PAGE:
1

I have tested all my GPIO pins in the past, and I know they all worked as outputs. Today I was using pins 11,13 and 15 (Board numbering), and they were all working fine, but suddenly pin 15 stopped working. Now after disconnecting everything I can't even light an LED up with pin 15 any more, but with the same wire and same LED and same resistor I can light it with pins 11 and 13.

So it looks like whatever I did, I've unfortunately fried pin 15. I guess I'm lucky the other pins escaped. Has this happened to anyone else, and is this damage maybe fixable (some kind of fuse can be reset maybe?) or is it probably permanent?

  • you cannot fix it, try to use other pins. – lenik May 3 '14 at 12:36
  • looks like you're right, one down, still plenty of others left :/ – francis May 4 '14 at 11:26
2

If the gpio connected to pin P1-15 has fried that is permanent damage. There is nothing you can do and no sort of fuse to reset.

Do you know how you did the damage?

As a matter of interest have you tried removing anything connected to the pin and then

1) setting the gpio as an output and writing low/high to the gpio and seeing what it reads back?

2) setting the gpio to be an input and seeing what it reads back when you set the internal pull-ups high then low?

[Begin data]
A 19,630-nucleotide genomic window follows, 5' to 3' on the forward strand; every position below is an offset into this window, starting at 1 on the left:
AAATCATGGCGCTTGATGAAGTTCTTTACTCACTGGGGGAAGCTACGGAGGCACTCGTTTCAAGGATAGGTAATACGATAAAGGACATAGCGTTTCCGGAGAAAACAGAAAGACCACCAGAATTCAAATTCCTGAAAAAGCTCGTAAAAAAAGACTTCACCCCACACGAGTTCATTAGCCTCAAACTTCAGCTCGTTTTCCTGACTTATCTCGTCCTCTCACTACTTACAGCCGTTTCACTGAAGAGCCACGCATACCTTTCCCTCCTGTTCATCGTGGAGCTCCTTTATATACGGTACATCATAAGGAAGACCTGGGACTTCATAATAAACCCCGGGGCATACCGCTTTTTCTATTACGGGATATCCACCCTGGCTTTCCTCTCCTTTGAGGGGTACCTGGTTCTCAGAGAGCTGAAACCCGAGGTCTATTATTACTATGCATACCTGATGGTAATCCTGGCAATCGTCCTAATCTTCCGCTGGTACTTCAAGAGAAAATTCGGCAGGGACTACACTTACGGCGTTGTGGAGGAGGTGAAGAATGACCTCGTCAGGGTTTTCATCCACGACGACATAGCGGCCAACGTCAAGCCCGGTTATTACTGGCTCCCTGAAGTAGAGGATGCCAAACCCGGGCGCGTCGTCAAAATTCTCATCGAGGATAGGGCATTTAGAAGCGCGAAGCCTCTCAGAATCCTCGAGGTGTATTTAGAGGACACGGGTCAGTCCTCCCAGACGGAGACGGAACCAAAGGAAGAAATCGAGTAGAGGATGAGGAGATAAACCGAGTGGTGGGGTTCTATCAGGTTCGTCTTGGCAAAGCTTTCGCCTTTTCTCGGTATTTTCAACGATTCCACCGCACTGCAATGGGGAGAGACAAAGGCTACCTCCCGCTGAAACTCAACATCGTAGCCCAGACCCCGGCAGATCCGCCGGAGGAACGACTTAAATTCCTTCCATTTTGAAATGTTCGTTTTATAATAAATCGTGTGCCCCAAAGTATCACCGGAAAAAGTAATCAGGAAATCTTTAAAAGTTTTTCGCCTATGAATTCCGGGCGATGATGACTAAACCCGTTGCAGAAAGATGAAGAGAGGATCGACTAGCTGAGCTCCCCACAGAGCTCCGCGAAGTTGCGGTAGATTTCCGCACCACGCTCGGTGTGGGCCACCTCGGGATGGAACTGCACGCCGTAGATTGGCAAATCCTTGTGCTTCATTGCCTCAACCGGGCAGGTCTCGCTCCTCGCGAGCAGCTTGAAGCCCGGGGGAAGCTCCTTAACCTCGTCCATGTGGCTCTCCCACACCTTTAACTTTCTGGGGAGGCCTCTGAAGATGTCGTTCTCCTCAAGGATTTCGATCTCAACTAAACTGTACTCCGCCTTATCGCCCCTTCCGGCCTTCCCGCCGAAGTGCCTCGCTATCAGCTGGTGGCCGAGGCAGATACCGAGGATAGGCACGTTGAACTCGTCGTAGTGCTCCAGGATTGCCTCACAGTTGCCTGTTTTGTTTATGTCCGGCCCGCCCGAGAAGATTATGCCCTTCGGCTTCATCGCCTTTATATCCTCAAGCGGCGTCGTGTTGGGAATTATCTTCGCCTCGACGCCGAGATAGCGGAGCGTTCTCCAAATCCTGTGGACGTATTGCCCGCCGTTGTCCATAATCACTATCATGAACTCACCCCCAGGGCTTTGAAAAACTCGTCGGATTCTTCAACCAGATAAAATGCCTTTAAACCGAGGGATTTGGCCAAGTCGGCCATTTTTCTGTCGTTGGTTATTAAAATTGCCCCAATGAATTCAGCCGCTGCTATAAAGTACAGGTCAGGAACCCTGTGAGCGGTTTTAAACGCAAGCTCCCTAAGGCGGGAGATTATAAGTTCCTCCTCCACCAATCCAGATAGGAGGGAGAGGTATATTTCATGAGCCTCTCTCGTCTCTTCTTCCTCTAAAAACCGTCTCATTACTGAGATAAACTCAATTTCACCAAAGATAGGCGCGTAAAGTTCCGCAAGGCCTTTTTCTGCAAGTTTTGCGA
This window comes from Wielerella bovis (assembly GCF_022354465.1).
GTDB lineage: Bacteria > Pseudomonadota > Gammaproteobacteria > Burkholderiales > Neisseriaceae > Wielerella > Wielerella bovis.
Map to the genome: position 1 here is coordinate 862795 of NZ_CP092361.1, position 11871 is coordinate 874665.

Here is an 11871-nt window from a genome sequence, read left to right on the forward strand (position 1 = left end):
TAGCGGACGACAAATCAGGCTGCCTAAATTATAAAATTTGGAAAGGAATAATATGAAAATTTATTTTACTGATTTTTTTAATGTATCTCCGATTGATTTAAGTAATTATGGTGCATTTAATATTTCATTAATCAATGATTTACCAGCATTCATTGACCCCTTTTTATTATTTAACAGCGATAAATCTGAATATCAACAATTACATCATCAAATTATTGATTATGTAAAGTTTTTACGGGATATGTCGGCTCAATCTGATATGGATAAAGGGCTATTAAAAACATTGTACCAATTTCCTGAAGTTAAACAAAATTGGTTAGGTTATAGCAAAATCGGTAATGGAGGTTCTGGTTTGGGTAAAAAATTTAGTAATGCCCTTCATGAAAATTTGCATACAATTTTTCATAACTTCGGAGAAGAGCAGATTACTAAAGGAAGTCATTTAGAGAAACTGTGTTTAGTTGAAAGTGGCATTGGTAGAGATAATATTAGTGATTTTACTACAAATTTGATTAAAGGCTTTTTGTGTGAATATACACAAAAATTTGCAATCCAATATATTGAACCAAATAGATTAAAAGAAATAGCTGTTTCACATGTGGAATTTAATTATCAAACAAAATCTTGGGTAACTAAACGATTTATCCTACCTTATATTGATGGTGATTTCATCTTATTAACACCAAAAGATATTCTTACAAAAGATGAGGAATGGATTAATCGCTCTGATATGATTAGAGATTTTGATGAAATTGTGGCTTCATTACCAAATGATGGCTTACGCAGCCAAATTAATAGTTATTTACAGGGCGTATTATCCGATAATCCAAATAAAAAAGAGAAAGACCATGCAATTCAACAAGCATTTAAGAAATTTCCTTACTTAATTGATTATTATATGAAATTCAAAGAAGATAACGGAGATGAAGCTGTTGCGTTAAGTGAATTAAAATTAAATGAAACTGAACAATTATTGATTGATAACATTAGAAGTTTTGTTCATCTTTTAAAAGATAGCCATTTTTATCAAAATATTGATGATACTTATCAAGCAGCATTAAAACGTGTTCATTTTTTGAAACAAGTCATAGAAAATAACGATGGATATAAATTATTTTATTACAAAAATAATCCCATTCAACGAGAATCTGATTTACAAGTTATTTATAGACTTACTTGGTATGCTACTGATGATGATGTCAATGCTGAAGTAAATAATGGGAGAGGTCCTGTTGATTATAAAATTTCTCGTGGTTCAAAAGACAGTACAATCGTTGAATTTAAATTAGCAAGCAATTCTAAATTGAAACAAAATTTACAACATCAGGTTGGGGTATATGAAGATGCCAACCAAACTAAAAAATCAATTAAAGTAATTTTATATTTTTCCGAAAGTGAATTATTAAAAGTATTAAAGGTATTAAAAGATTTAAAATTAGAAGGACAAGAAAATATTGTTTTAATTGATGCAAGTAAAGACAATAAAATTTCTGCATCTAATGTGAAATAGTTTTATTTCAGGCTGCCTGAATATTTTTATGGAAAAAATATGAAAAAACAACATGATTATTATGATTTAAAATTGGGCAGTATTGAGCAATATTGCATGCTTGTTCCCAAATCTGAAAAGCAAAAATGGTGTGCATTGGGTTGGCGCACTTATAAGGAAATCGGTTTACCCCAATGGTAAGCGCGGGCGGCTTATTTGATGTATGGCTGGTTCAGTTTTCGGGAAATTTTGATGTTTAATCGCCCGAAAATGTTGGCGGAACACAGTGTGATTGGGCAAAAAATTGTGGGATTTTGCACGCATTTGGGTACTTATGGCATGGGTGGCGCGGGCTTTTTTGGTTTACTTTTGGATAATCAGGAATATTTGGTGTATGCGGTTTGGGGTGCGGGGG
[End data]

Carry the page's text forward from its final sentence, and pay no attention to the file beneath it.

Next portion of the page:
I'd like to know if these tests also fail.

One method of confidence checking the gpios is tests 1) and 2) as above.

There are several ways of doing these tests. Here is one using pigpio

Disconnect everything from the gpios.

sudo pigpiod # start the daemon

 # write 1 0 1 0 to gpios and read back

for ((i=0;i<32;i++)); do echo "check gpio $i";pigs w $i 1 r $i w $i 0 r $i w $i 1 r $i w $i 0 r $i; done

 # set internal pull-up/down and read back, should get 1 0

for ((i=0;i<32;i++)); do echo "gpio $i";pigs m $i r pud $i u r $i pud $i d r $i; done

Ignore permission denied messages for the system gpios. The I2C gpios (0, 1, 2, 3 depending on board revision) will read high for the pull-up/down test.

  • I'm not sure how to "read back" the output (I'm using RPi.GPIO) but for sure the LED doesn't light. For 2), with an internal pullup, the input reads 1 even when the pin is connected to 0v. With an internal pulldown, the input is 0. It's as if the pin is no longer connected. – francis May 3 '14 at 10:46
  • I edited my answer to show one method of doing the tests. There are other ways. – joan May 3 '14 at 11:03

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